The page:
Rep: MC is a bisexual woman, love interest is nonbinary. Other queer side characters.
Underdogs by Chris Bonnello***** (Review Copy)
This is a difficult book to review because the premise is a bunch of neurodivergent teens are the only free citizens and rebels left after the UK has been taken over by clones. Which sounds awesome and I loved that there were multiple autistic characters as well as other conditions (adhd, downs, anxiety, mutism) that would be the heroes and have adventures. which happened but I didn’t like where some of the rep went (killing off a certain character felt very problematic) and the phrasing used to discuss certain issues left me quite uncomfortable. I also didn’t feel the chemistry between Ewan and Charlie, who we’re told are best friends, until the latter part of the book and as someone whose favourite part of books is the relationship between characters I just felt like it lacked the emotion for me to connect with. Having said that it is an action packed adventure. And if you go in looking for a fun exciting read, especially in the second half, you won’t be disappointed.
I’m going to be completely upfront here and say the only reason this isn’t a 5 star is because I REALLY don’t get on well with 3rd person present tense. It feels removed and like I’m reading stage direction rather than something I can really sink into. Having said that, the actual story and characters here are AWESOME and anyone who isn’t so ridiculously fussy about writing style should go read this book. Jess, the daughter of the towns local superheroes, is desperate to come into her own powers and not end up a disappointment. But when she’s offered an internship at the base of the local villain’s company she finds out there’s something very wrong going on with the hero villain system they’re forced to live in. I loved Jess, I loved how diverse all the characters were and how easily they all fit. I loved her growing relationship with the girl she has a crush on. I loved her family, her friends, the questions of morality about whether the good guys are really the good guys (throw all the books that do this to me. It’s my favourite trope). I even loved how predictable the twists were because they were meant to be and they just added to the fun of this book. It’s a super diverse superhero story where the superheroes aren’t as good as they seem.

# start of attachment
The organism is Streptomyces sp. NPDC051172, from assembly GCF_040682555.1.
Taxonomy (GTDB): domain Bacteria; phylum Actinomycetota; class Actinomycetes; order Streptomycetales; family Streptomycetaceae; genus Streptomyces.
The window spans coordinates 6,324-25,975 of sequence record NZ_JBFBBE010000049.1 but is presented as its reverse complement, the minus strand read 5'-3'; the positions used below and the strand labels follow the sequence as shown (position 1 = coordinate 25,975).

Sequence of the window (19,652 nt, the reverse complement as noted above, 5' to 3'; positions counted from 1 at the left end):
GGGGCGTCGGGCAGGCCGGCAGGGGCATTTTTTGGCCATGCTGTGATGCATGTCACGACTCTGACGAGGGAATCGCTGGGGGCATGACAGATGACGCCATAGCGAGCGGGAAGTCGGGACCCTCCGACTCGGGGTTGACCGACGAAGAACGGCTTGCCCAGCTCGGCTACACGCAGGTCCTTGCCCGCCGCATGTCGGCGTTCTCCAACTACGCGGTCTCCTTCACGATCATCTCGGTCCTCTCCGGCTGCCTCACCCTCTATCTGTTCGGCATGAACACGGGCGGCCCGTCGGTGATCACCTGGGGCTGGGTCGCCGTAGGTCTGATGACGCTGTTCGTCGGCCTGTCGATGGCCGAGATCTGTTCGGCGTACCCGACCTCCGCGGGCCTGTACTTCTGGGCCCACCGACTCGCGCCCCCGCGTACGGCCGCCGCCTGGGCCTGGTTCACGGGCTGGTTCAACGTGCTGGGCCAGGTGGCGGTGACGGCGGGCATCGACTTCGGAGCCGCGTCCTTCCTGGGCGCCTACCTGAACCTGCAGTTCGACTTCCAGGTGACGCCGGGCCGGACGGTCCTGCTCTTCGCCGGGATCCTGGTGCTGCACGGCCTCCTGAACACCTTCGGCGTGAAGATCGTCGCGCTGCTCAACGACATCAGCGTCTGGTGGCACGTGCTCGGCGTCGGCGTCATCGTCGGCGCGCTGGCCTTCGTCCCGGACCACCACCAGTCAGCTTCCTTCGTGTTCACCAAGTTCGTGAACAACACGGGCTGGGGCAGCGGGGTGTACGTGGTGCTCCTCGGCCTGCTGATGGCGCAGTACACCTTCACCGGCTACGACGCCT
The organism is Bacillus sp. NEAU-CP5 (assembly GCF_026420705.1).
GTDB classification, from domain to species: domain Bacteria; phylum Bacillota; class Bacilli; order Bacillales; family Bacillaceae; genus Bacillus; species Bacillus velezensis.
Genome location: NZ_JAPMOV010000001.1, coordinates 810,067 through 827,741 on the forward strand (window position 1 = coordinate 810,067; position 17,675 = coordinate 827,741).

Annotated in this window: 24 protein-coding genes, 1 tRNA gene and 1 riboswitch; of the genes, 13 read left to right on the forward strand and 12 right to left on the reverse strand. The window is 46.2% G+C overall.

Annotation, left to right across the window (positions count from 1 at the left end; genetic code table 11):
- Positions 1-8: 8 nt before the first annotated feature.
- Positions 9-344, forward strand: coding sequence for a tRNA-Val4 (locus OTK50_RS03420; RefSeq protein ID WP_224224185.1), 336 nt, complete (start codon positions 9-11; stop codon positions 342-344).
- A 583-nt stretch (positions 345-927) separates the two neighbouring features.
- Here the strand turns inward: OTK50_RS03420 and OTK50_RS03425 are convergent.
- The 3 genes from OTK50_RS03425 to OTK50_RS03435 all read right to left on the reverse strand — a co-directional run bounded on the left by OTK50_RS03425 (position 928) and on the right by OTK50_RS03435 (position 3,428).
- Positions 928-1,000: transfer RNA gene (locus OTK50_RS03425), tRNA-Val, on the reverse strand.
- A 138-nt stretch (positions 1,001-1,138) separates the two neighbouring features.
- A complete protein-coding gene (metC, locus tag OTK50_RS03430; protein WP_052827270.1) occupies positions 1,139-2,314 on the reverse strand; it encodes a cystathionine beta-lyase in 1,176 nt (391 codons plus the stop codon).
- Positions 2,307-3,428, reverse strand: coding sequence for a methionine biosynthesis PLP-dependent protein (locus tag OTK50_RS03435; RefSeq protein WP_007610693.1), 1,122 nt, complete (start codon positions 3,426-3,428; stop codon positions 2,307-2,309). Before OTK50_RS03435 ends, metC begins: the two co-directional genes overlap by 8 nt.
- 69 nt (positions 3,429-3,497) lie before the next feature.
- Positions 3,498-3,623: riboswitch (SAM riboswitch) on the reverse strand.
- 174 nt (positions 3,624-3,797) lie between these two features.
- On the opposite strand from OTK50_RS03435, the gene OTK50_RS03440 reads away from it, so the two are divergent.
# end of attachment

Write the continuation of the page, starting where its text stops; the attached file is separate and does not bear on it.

Rep: Jess is a QPOC (specifically her and her family are Asian American and she’s bisexual which are Ownvoices) its f/f. One of her best friends (and the MC in the next book) is a trans guy.
Have you read any of these and if so, what did you think? And if not are you planning to?